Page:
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Price Analysis & Conclusion
The Zotac Mek1 is a fine first outing for Zotac in its endeavor to provide larger gaming PCs with desktop components at an affordable price point. Like most of Zotac’s wares, its primary benefactor is the uninitiated gaming enthusiast; DIY gearheads likely wouldn’t look twice at the Mek1’s edgy black chassis, induction side panels, and integrated RGB lighting when you can always “build it yourself.” The plastic construction also feels somewhat flimsy compared to a traditional tower PC's. However, the Mek1 isn’t configured for the experienced PC builder looking for unlocked and overclocked CPUs, top-shelf RAM and storage speeds, or monstrous and heavy cases. And we think that’s just fine.
The interior design is intelligent, and the components are easy to access, giving the Mek1’s crucial and most frequently replaced components a degree of longevity with a clear upgrade path. (The memory, GPU, and storage are all upgradable.) The dual-chamber design and well-positioned vents keep the CPU and M.2 SSD heatsinks exceptionally cool; the processor never exceeded 78C in our tests. However, the graphics card experienced high temperatures, capping out at 85C and keeping the GPU from attaining boost states for prolonged periods when it was at full load. However, if you opt to install Zotac’s FireStorm GPU overclocking and monitoring software, you can easily circumvent this by tuning up the fan speeds. (We tested the cooling system as it came, out of box.)
The Mek1’s static hardware configuration is suitable for gaming with high details and effects at 1080p and 1440p, primarily thanks to its Zotac GeForce GTX 1070 Ti graphics card. Although, at times, the locked Core i7-7700 holds back potential performance at 1080p compared to faster and unlocked Core i7 CPUs, the Mek1’s hardware is particularly adept for 1440p gaming, where the processor is less a limiter to frame-rate throughput. You can even get playable 30 FPS average frame rates at 4K with certain games, but you’ll have to substantially turn down the eye candy to reach a target 60 FPS at that resolution.
Not everything is peachy-keen on the performance front, though. The Mek1’s 240GB Phison PS5008-E8 M.2 NVMe SSD performs more like a SATA SSD at low queue depths (normal user workloads). Although a more robust storage workload would yield better results, the target audience (average gamers) won’t see much difference in storage performance in their daily use, and end users will appreciate the sheer presence of an SSD, period. (Any kind of SSD is better than a HDD boot drive.)
The 16GB (2 x 8GB) kit of DDR4-2400 memory has higher-than-average CAS timings (17-17-17-39), giving it slightly less total memory bandwidth than our test rig running DDR4-2133 at CAS 15. This combination of performance setbacks in the storage and memory subsystems hampers productivity-application performance, and professionals looking for a midrange video-editing or CAD workstation would be better suited looking elsewhere. However, gamers won’t see too many AAA titles make a fuss over memory bandwidth or storage speed.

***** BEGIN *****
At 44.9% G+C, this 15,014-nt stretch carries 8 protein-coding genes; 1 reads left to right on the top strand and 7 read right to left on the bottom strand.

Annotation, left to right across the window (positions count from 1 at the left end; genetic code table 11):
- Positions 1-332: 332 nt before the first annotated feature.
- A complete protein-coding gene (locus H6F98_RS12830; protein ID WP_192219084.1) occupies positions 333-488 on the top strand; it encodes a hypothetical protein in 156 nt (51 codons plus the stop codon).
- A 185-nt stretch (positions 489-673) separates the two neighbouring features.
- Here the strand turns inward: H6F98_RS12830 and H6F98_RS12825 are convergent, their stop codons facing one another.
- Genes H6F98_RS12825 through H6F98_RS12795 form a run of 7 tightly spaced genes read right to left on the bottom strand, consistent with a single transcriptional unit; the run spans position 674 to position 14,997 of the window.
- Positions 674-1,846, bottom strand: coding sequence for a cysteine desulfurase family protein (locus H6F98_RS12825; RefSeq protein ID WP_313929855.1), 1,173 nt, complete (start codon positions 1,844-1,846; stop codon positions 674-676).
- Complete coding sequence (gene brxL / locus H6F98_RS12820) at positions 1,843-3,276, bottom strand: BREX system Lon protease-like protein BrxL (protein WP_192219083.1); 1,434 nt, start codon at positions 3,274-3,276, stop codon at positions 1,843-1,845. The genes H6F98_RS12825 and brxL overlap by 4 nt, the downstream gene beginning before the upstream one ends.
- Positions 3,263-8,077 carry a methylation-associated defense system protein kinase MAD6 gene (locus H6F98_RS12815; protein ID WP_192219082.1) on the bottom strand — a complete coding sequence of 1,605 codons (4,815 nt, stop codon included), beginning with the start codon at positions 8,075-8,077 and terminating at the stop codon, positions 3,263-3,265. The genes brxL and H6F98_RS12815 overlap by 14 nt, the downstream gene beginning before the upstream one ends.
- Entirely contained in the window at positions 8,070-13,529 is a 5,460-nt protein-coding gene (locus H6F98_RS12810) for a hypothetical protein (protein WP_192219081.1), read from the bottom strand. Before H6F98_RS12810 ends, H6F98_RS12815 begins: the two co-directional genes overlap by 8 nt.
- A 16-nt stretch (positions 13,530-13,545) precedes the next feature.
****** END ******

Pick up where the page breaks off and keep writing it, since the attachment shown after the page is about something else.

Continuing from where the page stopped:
At $1,599, it would be hard to argue that the price isn’t right. The Mek1 costs only $100 more than the MSI G25 Vortex’s suggested MSRP, and the Mek1 offers a lot more horsepower in crucial components for the extra money. Whereas MSI’s SFF desktop features an 8th Generation ("Coffee Lake") Core i5-8400 processor, the Mek1 counters with a 7th Gen Core i7-7700, which proves slightly better for most games and multi-threaded applications (although some benchmarks prefer physical cores over Hyper-Threading).
The memory specifications of both machines are nearly identical (16GB DDR4-2400, CAS 17), but Zotac ships the Mek1 with dual-channel memory instead of one stick of RAM, giving it substantially higher total memory bandwidth versus the Vortex. The Mek1’s desktop-sized GTX 1070 Ti graphics card handily outperforms the Vortex’s GTX 1060 MXM module in games and GPU-intensive workloads by a significant margin, and despite somewhat weaker everyday storage performance, the Mek1 excels where it matters most for gamers.
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This is an impressively compact system given its performance. It's always nice to see attempts to minimize the footprint of a desktop system without compromising on performance.Reply
I am a fan of the console sized PCs with full sized GPUs. I own a traditional tower (Deepcool Genome 2), a Alienware Alpha, and a Node 202 (about the same size as here). I really don't feel like I am missing anything in the Node, where as the Alpha is as upgradable as a laptop. Too me it's a new sweet spot.Reply
Given the specs. There is no surprise about performance. A decibel reading under load would have been a useful addition for some people. If there was mention. I didn't notice it.Reply
Can the stand be removed and it placed on its side? Looking for an Alienware M1 replacement.Reply
at that price they could have thrown in a 500w full modular psuReply
The chassis reminds me of Silverstone RVZ/Milo series of SFF chassis's.Reply